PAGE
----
Q: My bank just raised the fee on my checking account - again. I'm now paying $20 a month. That's more than $200 a year, and I struggle to keep that much in my account to begin with, so this could wipe me out. A co-worker said he just has his paycheck deposited into a pre-paid credit card and uses that instead of a checking account. Is that a good alternative?
A: One thing is for sure - you should find an alternative to paying $20 a month for a checking account. Whether or not a pre-paid card is the right alternative is another matter.
Before you settle on a pre-paid card as an alternative to your current account, there are some important questions you should ask:
1. Am I paying for unwanted features on this checking account?
Recent data from the MoneyRates.com Checking Account Fee Survey show the average fee for checking accounts is $13.09, so $20 is about 50 percent above average. Accounts charging fees at that level usually come with special features such as relatively high interest (which does not mean much these days) or rewards. The problem is, since you say you typically carry a low balance, you probably won't reap much benefit from checking account interest or rewards - certainly not enough to justify paying $20 a month. As a first step, see if your bank has an account with fewer features but lower fees.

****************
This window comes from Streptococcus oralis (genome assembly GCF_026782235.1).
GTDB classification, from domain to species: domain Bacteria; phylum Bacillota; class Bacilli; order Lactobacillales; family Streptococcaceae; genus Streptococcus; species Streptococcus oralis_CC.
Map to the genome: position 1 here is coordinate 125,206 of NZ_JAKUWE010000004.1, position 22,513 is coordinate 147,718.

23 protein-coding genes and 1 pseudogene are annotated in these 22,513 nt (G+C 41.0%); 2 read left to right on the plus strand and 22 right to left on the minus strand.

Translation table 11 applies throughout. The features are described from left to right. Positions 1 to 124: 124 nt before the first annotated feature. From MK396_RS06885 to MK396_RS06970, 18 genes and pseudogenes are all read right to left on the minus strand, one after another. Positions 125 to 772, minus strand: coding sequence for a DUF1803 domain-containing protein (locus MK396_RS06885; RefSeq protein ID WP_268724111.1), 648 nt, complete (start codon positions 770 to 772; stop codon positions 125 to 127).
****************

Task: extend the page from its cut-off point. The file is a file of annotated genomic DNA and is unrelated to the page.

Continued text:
2. Are there cheaper checking accounts out there?
If your bank does not offer a cheaper account, there are banks that do provide free checking accounts. About a quarter of all checking accounts still have no monthly fee, so look for one of those. Online checking accounts are an especially good place to look for free checking.
3. Would the pre-paid card you are considering offer FDIC deposit insurance?
Some pre-paid cards may be set up in association with a bank so that money you put on the card is covered by deposit insurance, but don't assume this is so. Check to make sure because this is too valuable a protection to give up.
4. What fees are associated with this pre-paid card?
A pre-paid card may not have a monthly fee, but one of the knocks on them in general is that they are expensive to use, so find out what fees would be involved. These can include fees for loading and re-loading the card, transactions fees and even non-activity fees.
5. Do you write many checks from your current checking account?
A pre-paid card may be a viable alternative to a debit card, but if you also write checks, you will need to find an alternative.
6. Do you have automatic bill pay set up from your current account?
This is another convenience checking accounts offer that you may not be able to replicate with a pre-paid card.
Rising fees have allowed pre-paid cards to gain a growing following among consumers, but with a little searching, you should be able to get the advantages of a free or reduced fee checking account to avoid paying anything like your current $20 a month.
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